This team absolutely has a playoff core, but Pace/Nagy need to spend the offseason figuring out what the identity of the franchise actually is and then building towards it. The end of last season covered up a lot of the problems with this roster from an identity standpoint on offense. They had a bruising running back and then a scatback, an all-star caliber wide receiver and a bunch of undersized speedsters, and a tight end that was not worth the money. All they did was replace the running back with a much better prospect that fits the offense, but they get away from running as soon as they fall behind, even if it’s by something as small as a first half field goal. Now might be the time to find those things to build upon, but it’s going to be boring as shit from a fan perspective to see it.

To wrap this part up, I’ll tell you what I’m looking for as the Bears play us off (insert Bill O’Reilly impression here):

-Is there an NFL-caliber tight end on the roster?
-Is Anthony Miller consistent enough to warrant a spot as the starting slot WR?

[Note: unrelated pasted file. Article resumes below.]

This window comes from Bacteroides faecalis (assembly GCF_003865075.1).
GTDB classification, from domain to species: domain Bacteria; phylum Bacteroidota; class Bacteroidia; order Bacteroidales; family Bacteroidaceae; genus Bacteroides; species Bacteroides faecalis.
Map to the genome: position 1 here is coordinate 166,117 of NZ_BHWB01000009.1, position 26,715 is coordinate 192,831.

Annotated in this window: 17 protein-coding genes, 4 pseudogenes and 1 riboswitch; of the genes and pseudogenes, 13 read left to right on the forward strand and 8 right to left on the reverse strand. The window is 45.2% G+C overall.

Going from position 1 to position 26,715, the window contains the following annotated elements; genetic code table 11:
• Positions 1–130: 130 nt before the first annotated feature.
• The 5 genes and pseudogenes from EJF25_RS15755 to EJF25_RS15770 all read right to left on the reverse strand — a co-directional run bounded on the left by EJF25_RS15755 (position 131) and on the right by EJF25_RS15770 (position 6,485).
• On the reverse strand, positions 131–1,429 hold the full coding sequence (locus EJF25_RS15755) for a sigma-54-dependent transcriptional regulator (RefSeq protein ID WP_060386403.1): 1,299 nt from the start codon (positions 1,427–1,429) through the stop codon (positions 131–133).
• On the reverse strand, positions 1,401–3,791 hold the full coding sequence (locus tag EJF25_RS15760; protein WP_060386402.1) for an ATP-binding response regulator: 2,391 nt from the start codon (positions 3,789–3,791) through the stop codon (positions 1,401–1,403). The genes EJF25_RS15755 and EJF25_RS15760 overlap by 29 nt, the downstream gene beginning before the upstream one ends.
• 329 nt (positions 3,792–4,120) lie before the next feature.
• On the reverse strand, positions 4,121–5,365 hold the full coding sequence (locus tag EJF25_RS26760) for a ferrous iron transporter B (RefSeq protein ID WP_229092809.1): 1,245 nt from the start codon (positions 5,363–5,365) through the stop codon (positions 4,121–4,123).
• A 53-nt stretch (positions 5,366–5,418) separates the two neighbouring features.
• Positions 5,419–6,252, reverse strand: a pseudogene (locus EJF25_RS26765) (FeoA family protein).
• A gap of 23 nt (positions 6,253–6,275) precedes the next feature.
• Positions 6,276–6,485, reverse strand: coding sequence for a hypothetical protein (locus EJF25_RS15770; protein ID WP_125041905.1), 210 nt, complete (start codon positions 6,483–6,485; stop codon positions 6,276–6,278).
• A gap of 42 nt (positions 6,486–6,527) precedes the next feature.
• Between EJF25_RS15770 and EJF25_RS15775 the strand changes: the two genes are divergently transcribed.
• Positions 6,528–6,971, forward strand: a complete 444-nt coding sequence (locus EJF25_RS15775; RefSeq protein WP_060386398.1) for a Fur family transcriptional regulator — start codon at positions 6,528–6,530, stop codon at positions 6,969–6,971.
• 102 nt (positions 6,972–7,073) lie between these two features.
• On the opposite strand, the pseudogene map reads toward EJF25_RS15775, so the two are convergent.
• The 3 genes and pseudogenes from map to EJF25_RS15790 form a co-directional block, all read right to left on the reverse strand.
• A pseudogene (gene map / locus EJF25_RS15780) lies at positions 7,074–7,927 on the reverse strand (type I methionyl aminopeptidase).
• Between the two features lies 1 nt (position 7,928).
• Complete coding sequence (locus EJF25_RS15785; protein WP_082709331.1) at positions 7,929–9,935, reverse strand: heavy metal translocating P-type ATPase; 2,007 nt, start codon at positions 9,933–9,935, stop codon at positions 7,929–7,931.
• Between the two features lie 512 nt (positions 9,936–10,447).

-Which defensive linemen could create pressure on their own in the absence of Khalil Mack?
-Does Leonard Floyd still play for this team?
-Eddie Goldman somehow has a grade of 74.3 so far from PFF- how much of 2018’s 88 rating from PFF was aided by the presence of Akiem Hicks?
-Do the Bears look to extend any of the following players: Danny Trevathan, Haha Clinton-Dix, Aaron Lynch, Nick Williams, Nick Kwiatkoski, or Roy Robertson-Harris?
-Are the Bears interested in taking a harder look at Javon Wims or Ryan Nall?

 

Wes French:Tony, I have to admit – If there is a Dawn of the Dead style scenario, I’d like to come find that couch and help you finish off your party favors. Barring a Hollywood situation on Sunday, though, I think I’m checking out on the Bears for a week.

It’s the Sunday before what’s basically a holiday week – yeah, I’ve got to work a few days at the beginning, but am I REALLY working? Fuck no. And the fact the Bears don’t really seem to be working the last month+ makes me unsure about investing another 3-4 hour block of my weekend, especially against a putrid trash heap like the New York Giants. I guess this might be the BEST time to check in, since the Bears should be able to get a W against the rookie-QB led G-Men, but the last time we had that narrative was all of two weeks ago against Detroit and that game was about as entertaining as a wet fart. Plus we’ll get that same wet fart four days later, bright and early before we’re all stuffed.